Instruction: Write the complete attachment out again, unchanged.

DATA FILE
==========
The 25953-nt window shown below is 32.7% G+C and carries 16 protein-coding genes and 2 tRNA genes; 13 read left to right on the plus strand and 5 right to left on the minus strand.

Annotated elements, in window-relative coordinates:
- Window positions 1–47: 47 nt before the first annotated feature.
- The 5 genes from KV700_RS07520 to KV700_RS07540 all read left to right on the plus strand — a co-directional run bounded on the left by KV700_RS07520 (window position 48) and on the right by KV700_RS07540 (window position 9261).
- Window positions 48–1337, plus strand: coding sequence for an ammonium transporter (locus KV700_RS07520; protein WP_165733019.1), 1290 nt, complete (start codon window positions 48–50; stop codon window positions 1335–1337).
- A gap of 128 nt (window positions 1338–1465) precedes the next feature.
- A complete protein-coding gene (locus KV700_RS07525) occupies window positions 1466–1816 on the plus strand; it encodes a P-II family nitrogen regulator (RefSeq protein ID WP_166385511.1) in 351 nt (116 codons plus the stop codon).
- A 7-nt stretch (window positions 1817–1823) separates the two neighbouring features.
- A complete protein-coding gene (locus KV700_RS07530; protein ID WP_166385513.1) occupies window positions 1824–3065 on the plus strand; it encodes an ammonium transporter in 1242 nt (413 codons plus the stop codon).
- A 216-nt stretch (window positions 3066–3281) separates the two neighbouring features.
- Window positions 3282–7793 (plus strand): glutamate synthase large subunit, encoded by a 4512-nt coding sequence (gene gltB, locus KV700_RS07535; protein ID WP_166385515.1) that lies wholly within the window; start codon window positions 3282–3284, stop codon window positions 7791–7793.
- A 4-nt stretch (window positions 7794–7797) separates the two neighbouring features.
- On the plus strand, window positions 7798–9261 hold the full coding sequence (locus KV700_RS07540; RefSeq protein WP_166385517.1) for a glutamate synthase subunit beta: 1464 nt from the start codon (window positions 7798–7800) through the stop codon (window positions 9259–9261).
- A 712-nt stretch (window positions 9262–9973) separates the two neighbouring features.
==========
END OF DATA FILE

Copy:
The 25953-nt window shown below is 32.7% G+C and carries 16 protein-coding genes and 2 tRNA genes; 13 read left to right on the plus strand and 5 right to left on the minus strand.

Annotated elements, in window-relative coordinates:
- Window positions 1–47: 47 nt before the first annotated feature.
- The 5 genes from KV700_RS07520 to KV700_RS07540 all read left to right on the plus strand — a co-directional run bounded on the left by KV700_RS07520 (window position 48) and on the right by KV700_RS07540 (window position 9261).
- Window positions 48–1337, plus strand: coding sequence for an ammonium transporter (locus KV700_RS07520; protein WP_165733019.1), 1290 nt, complete (start codon window positions 48–50; stop codon window positions 1335–1337).
- A gap of 128 nt (window positions 1338–1465) precedes the next feature.
- A complete protein-coding gene (locus KV700_RS07525) occupies window positions 1466–1816 on the plus strand; it encodes a P-II family nitrogen regulator (RefSeq protein ID WP_166385511.1) in 351 nt (116 codons plus the stop codon).
- A 7-nt stretch (window positions 1817–1823) separates the two neighbouring features.
- A complete protein-coding gene (locus KV700_RS07530; protein ID WP_166385513.1) occupies window positions 1824–3065 on the plus strand; it encodes an ammonium transporter in 1242 nt (413 codons plus the stop codon).
- A 216-nt stretch (window positions 3066–3281) separates the two neighbouring features.
- Window positions 3282–7793 (plus strand): glutamate synthase large subunit, encoded by a 4512-nt coding sequence (gene gltB, locus KV700_RS07535; protein ID WP_166385515.1) that lies wholly within the window; start codon window positions 3282–3284, stop codon window positions 7791–7793.
- A 4-nt stretch (window positions 7794–7797) separates the two neighbouring features.
- On the plus strand, window positions 7798–9261 hold the full coding sequence (locus KV700_RS07540; RefSeq protein WP_166385517.1) for a glutamate synthase subunit beta: 1464 nt from the start codon (window positions 7798–7800) through the stop codon (window positions 9259–9261).
- A 712-nt stretch (window positions 9262–9973) separates the two neighbouring features.